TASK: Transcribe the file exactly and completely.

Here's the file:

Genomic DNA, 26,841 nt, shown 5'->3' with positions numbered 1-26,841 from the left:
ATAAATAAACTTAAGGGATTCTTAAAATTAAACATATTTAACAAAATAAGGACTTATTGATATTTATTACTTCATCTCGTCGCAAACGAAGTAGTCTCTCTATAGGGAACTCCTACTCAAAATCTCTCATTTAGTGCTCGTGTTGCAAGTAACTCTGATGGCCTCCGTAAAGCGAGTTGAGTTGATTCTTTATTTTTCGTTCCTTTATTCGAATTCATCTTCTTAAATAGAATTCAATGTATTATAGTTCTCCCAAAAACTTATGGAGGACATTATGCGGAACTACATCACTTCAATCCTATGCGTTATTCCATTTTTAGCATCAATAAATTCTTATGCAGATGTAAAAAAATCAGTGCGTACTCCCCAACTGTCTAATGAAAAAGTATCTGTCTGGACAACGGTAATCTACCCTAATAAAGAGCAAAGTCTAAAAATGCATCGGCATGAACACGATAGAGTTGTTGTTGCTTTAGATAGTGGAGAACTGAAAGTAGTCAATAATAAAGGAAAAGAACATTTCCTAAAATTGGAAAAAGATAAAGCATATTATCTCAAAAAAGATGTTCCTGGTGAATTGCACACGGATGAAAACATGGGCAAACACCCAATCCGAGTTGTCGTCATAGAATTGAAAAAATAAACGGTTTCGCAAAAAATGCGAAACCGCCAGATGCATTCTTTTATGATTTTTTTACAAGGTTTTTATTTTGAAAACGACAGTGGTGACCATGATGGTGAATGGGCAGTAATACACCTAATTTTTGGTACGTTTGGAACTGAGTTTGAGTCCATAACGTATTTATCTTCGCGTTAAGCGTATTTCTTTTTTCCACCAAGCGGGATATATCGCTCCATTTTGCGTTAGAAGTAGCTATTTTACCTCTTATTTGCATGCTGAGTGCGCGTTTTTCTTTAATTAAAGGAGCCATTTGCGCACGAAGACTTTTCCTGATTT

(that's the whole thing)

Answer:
Genomic DNA, 26,841 nt, shown 5'->3' with positions numbered 1-26,841 from the left:
ATAAATAAACTTAAGGGATTCTTAAAATTAAACATATTTAACAAAATAAGGACTTATTGATATTTATTACTTCATCTCGTCGCAAACGAAGTAGTCTCTCTATAGGGAACTCCTACTCAAAATCTCTCATTTAGTGCTCGTGTTGCAAGTAACTCTGATGGCCTCCGTAAAGCGAGTTGAGTTGATTCTTTATTTTTCGTTCCTTTATTCGAATTCATCTTCTTAAATAGAATTCAATGTATTATAGTTCTCCCAAAAACTTATGGAGGACATTATGCGGAACTACATCACTTCAATCCTATGCGTTATTCCATTTTTAGCATCAATAAATTCTTATGCAGATGTAAAAAAATCAGTGCGTACTCCCCAACTGTCTAATGAAAAAGTATCTGTCTGGACAACGGTAATCTACCCTAATAAAGAGCAAAGTCTAAAAATGCATCGGCATGAACACGATAGAGTTGTTGTTGCTTTAGATAGTGGAGAACTGAAAGTAGTCAATAATAAAGGAAAAGAACATTTCCTAAAATTGGAAAAAGATAAAGCATATTATCTCAAAAAAGATGTTCCTGGTGAATTGCACACGGATGAAAACATGGGCAAACACCCAATCCGAGTTGTCGTCATAGAATTGAAAAAATAAACGGTTTCGCAAAAAATGCGAAACCGCCAGATGCATTCTTTTATGATTTTTTTACAAGGTTTTTATTTTGAAAACGACAGTGGTGACCATGATGGTGAATGGGCAGTAATACACCTAATTTTTGGTACGTTTGGAACTGAGTTTGAGTCCATAACGTATTTATCTTCGCGTTAAGCGTATTTCTTTTTTCCACCAAGCGGGATATATCGCTCCATTTTGCGTTAGAAGTAGCTATTTTACCTCTTATTTGCATGCTGAGTGCGCGTTTTTCTTTAATTAAAGGAGCCATTTGCGCACGAAGACTTTTCCTGATTT